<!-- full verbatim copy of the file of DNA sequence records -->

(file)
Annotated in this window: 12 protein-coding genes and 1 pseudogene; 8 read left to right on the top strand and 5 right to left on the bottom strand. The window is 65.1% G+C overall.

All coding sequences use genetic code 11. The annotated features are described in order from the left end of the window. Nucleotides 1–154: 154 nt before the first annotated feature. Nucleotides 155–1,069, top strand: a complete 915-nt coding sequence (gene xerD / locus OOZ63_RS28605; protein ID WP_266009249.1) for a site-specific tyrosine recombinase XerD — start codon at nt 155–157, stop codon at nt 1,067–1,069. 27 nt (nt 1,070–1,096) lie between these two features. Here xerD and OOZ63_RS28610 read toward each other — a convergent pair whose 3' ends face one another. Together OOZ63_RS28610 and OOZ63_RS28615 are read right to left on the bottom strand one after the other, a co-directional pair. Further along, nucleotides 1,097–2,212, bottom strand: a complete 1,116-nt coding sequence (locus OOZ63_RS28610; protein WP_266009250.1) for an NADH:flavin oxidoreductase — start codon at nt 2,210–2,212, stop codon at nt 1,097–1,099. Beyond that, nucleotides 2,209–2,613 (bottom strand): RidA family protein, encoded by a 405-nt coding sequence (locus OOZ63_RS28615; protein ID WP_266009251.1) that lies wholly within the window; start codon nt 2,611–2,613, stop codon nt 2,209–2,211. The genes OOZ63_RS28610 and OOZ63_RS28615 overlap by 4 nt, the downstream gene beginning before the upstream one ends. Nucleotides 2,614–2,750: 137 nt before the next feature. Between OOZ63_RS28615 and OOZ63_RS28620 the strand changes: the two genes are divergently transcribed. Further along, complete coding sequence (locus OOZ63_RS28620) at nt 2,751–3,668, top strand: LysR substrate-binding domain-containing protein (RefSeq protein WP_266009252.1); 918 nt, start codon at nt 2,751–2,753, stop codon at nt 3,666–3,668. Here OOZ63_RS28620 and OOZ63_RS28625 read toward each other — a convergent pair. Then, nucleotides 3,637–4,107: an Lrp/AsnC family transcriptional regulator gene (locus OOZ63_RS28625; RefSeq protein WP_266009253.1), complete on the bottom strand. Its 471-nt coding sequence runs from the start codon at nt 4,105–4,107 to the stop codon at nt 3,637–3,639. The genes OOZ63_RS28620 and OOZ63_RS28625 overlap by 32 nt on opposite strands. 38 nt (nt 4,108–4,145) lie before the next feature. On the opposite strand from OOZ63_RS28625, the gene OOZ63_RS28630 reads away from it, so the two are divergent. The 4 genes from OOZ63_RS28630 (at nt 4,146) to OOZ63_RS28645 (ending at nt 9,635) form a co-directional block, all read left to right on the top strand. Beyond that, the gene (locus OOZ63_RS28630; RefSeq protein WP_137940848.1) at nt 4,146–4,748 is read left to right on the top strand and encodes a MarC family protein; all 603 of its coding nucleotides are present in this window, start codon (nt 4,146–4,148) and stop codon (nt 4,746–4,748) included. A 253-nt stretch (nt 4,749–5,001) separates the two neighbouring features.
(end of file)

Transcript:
Annotated in this window: 12 protein-coding genes and 1 pseudogene; 8 read left to right on the top strand and 5 right to left on the bottom strand. The window is 65.1% G+C overall.

All coding sequences use genetic code 11. The annotated features are described in order from the left end of the window. Nucleotides 1–154: 154 nt before the first annotated feature. Nucleotides 155–1,069, top strand: a complete 915-nt coding sequence (gene xerD / locus OOZ63_RS28605; protein ID WP_266009249.1) for a site-specific tyrosine recombinase XerD — start codon at nt 155–157, stop codon at nt 1,067–1,069. 27 nt (nt 1,070–1,096) lie between these two features. Here xerD and OOZ63_RS28610 read toward each other — a convergent pair whose 3' ends face one another. Together OOZ63_RS28610 and OOZ63_RS28615 are read right to left on the bottom strand one after the other, a co-directional pair. Further along, nucleotides 1,097–2,212, bottom strand: a complete 1,116-nt coding sequence (locus OOZ63_RS28610; protein WP_266009250.1) for an NADH:flavin oxidoreductase — start codon at nt 2,210–2,212, stop codon at nt 1,097–1,099. Beyond that, nucleotides 2,209–2,613 (bottom strand): RidA family protein, encoded by a 405-nt coding sequence (locus OOZ63_RS28615; protein ID WP_266009251.1) that lies wholly within the window; start codon nt 2,611–2,613, stop codon nt 2,209–2,211. The genes OOZ63_RS28610 and OOZ63_RS28615 overlap by 4 nt, the downstream gene beginning before the upstream one ends. Nucleotides 2,614–2,750: 137 nt before the next feature. Between OOZ63_RS28615 and OOZ63_RS28620 the strand changes: the two genes are divergently transcribed. Further along, complete coding sequence (locus OOZ63_RS28620) at nt 2,751–3,668, top strand: LysR substrate-binding domain-containing protein (RefSeq protein WP_266009252.1); 918 nt, start codon at nt 2,751–2,753, stop codon at nt 3,666–3,668. Here OOZ63_RS28620 and OOZ63_RS28625 read toward each other — a convergent pair. Then, nucleotides 3,637–4,107: an Lrp/AsnC family transcriptional regulator gene (locus OOZ63_RS28625; RefSeq protein WP_266009253.1), complete on the bottom strand. Its 471-nt coding sequence runs from the start codon at nt 4,105–4,107 to the stop codon at nt 3,637–3,639. The genes OOZ63_RS28620 and OOZ63_RS28625 overlap by 32 nt on opposite strands. 38 nt (nt 4,108–4,145) lie before the next feature. On the opposite strand from OOZ63_RS28625, the gene OOZ63_RS28630 reads away from it, so the two are divergent. The 4 genes from OOZ63_RS28630 (at nt 4,146) to OOZ63_RS28645 (ending at nt 9,635) form a co-directional block, all read left to right on the top strand. Beyond that, the gene (locus OOZ63_RS28630; RefSeq protein WP_137940848.1) at nt 4,146–4,748 is read left to right on the top strand and encodes a MarC family protein; all 603 of its coding nucleotides are present in this window, start codon (nt 4,146–4,148) and stop codon (nt 4,746–4,748) included. A 253-nt stretch (nt 4,749–5,001) separates the two neighbouring features.